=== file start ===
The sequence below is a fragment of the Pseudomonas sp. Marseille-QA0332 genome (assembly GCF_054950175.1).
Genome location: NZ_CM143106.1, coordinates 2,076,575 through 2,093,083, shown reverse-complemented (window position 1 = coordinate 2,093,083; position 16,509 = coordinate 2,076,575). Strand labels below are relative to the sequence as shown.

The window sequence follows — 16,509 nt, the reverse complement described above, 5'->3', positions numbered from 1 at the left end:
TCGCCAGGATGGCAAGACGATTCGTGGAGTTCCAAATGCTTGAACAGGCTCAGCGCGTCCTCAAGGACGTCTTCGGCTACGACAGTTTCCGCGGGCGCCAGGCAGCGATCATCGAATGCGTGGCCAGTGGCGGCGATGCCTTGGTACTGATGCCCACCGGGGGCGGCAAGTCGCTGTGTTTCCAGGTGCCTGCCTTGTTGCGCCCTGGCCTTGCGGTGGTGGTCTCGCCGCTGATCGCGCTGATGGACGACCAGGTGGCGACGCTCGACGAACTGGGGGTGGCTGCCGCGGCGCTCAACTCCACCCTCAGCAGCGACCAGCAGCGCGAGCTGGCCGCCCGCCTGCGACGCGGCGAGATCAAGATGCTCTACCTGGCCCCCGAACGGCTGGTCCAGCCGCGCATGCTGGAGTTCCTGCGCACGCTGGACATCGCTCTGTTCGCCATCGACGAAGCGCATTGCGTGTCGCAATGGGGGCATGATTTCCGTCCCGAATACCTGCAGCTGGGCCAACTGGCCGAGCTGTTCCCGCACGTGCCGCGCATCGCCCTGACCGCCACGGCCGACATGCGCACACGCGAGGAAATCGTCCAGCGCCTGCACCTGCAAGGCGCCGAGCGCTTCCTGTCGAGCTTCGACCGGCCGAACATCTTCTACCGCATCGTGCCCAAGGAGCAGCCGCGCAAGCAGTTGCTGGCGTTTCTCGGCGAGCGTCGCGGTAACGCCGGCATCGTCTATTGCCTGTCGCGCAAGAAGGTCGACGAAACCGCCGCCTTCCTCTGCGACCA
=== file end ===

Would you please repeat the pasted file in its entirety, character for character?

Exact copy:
The sequence below is a fragment of the Pseudomonas sp. Marseille-QA0332 genome (assembly GCF_054950175.1).
Genome location: NZ_CM143106.1, coordinates 2,076,575 through 2,093,083, shown reverse-complemented (window position 1 = coordinate 2,093,083; position 16,509 = coordinate 2,076,575). Strand labels below are relative to the sequence as shown.

The window sequence follows — 16,509 nt, the reverse complement described above, 5'->3', positions numbered from 1 at the left end:
TCGCCAGGATGGCAAGACGATTCGTGGAGTTCCAAATGCTTGAACAGGCTCAGCGCGTCCTCAAGGACGTCTTCGGCTACGACAGTTTCCGCGGGCGCCAGGCAGCGATCATCGAATGCGTGGCCAGTGGCGGCGATGCCTTGGTACTGATGCCCACCGGGGGCGGCAAGTCGCTGTGTTTCCAGGTGCCTGCCTTGTTGCGCCCTGGCCTTGCGGTGGTGGTCTCGCCGCTGATCGCGCTGATGGACGACCAGGTGGCGACGCTCGACGAACTGGGGGTGGCTGCCGCGGCGCTCAACTCCACCCTCAGCAGCGACCAGCAGCGCGAGCTGGCCGCCCGCCTGCGACGCGGCGAGATCAAGATGCTCTACCTGGCCCCCGAACGGCTGGTCCAGCCGCGCATGCTGGAGTTCCTGCGCACGCTGGACATCGCTCTGTTCGCCATCGACGAAGCGCATTGCGTGTCGCAATGGGGGCATGATTTCCGTCCCGAATACCTGCAGCTGGGCCAACTGGCCGAGCTGTTCCCGCACGTGCCGCGCATCGCCCTGACCGCCACGGCCGACATGCGCACACGCGAGGAAATCGTCCAGCGCCTGCACCTGCAAGGCGCCGAGCGCTTCCTGTCGAGCTTCGACCGGCCGAACATCTTCTACCGCATCGTGCCCAAGGAGCAGCCGCGCAAGCAGTTGCTGGCGTTTCTCGGCGAGCGTCGCGGTAACGCCGGCATCGTCTATTGCCTGTCGCGCAAGAAGGTCGACGAAACCGCCGCCTTCCTCTGCGACCA